“Colors of an Oasis” is a fascinating recreation of life in downtown Beirut. It mixes archival footage of Beirut’s ancient souks with modern day footage shot in front of and inside the UEA building. The film shows vendors trading in pre-war times, then shows a bustling downtown square with shopkeepers pushing their wares from tiny alleys to enormous multi-story shopping malls. This is the city where you’ll find international cuisine and traditional crafts, such as jewelry made from pearl oysters, that were popular not only during the time of the Crusades but into the Mideast and beyond.
“Colors of an Oasis” also chronicles the colorful side of Beirut just a short drive from the World Bank and the French quarter. As one drives through the old part of town, vendors spring up selling everything from fresh vegetables to ancient carpets. This vibrant quarter has been completely renovated, with storefronts, parks, malls, and public spaces, all of which showcase everything from local art to elaborate rugs made by skilled imitators of the ufa breed. Interspersed between scenes of the everyday hustle and bustle are brief scenes of Hezbollah fighters Manning checkpoints and facing off with Israel forces. Although Hezbollah has denied any role in the fighting between Israel and Hezbollah in Lebanese territory, the Free Syrian Army has gained a foothold in the areas around the occupied Golan Heights and Eastern Ghouta.
“Colors of an Oasis” is narrated by Beirut locals interviewed over coffee and sandwiches as they recount their lives. It reveals a side of Beirut not seen by tourists or visitors, something most have never seen before. Some interviews show apparent resentment towards Hezbollah, the radical Islamic group that rules the country and takes over areas it does not want as part of its raider program. But other conversations are about the good life, boasting about their pools, bowling alleys, friendly restaurants, and the relative affordability of gambling at several of the city’s top casinos.
Many of the sportbooks in the area also claim to be members of thezbollah. However, despite the apparent hostility towards the group in the city, many sportbooks owners say that Hezbollah does not operate any gambling facilities in the city. “The problem with Hezbollah is not with the sportbooks, they’re very helpful,” says Ayman Bahney, owner of the establishment that is the country’s only fully operational Hezbollah-free sportbook. “We helped them out a few times with things like getting their logos on our equipment, things of that nature. They always make a payment on time.”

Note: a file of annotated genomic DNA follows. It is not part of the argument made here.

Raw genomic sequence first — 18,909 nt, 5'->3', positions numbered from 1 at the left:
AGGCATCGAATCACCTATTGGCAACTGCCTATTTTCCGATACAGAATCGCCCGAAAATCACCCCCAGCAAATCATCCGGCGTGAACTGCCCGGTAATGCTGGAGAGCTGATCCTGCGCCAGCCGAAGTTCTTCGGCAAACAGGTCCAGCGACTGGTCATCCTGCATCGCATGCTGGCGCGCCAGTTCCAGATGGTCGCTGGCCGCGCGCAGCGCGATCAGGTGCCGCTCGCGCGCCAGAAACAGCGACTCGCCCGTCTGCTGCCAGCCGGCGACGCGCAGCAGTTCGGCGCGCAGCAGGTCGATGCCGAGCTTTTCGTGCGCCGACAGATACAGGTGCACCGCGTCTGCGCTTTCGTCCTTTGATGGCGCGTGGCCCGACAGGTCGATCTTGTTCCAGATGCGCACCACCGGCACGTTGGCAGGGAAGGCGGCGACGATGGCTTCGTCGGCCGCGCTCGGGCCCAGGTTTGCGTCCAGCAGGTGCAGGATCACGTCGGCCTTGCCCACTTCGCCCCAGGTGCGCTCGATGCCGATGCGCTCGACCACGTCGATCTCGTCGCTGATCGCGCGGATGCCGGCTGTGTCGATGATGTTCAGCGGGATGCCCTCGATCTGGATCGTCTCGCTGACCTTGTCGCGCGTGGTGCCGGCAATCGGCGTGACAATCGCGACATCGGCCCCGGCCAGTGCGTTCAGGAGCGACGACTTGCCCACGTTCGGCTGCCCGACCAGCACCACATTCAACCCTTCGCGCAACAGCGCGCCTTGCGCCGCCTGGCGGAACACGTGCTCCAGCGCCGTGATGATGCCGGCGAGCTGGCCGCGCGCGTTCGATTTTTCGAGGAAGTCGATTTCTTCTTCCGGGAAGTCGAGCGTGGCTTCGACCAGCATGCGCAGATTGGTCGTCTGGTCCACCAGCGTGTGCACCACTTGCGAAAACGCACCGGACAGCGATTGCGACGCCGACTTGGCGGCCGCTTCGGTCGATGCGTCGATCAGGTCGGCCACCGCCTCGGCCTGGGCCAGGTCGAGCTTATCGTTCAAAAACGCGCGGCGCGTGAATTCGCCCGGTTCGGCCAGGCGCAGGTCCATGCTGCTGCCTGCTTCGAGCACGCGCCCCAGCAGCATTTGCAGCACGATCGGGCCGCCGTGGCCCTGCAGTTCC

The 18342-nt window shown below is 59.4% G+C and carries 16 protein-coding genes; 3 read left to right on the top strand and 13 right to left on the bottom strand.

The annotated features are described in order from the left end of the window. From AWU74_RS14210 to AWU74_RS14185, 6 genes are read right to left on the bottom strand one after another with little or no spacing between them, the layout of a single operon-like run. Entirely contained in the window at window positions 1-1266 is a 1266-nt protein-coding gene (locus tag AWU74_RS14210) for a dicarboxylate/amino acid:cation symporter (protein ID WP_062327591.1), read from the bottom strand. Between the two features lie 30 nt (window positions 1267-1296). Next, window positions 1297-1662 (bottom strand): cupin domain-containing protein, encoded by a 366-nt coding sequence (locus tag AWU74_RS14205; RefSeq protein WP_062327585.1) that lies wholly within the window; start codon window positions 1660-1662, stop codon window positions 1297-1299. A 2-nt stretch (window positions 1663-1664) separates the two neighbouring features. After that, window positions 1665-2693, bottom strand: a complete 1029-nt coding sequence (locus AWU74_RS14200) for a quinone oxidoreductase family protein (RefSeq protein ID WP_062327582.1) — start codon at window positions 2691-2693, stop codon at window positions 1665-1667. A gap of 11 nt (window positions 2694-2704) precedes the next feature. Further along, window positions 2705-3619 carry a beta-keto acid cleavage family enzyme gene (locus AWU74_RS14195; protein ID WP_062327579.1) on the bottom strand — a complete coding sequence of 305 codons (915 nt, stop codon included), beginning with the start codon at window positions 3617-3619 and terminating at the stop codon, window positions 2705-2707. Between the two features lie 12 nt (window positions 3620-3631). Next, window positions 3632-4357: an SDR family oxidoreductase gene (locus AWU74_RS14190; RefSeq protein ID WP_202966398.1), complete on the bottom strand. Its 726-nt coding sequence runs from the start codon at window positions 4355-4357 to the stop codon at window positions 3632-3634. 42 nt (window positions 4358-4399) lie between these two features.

Hezbollah, which refuses to acknowledge its military role in the bloody battle in neighboring Lebanon, portrays itself as a champion defender of the Sayyaf family. The group’s fighters are said to number in the hundreds of thousands, although most of the foreign fighters who have joined the fight appear to come from Chechnya and Afghanistan. Some sportbooks have even opened their doors to customers from Hezbollah and other radical groups in an effort to bolster the group’s image in the public consciousness.
A Hezbollah fighter’s choice of a sportbook may seem strange to some people, given the group’s reputation. The group’s propaganda media portrays its fighters as free spirits, trying to do their own thing, even if that means breaking the rules. Some sportbooks companies have taken heat for not screening their customers, for fear of being branded accomplices in the group’s attacks on Israel. While it remains unclear whether Hezbollah has ever used its clout to get the sportbooks to help it, the Hezbollah war against Israel does seem to be encouraging some would-be attackers to try their luck at a sportbook.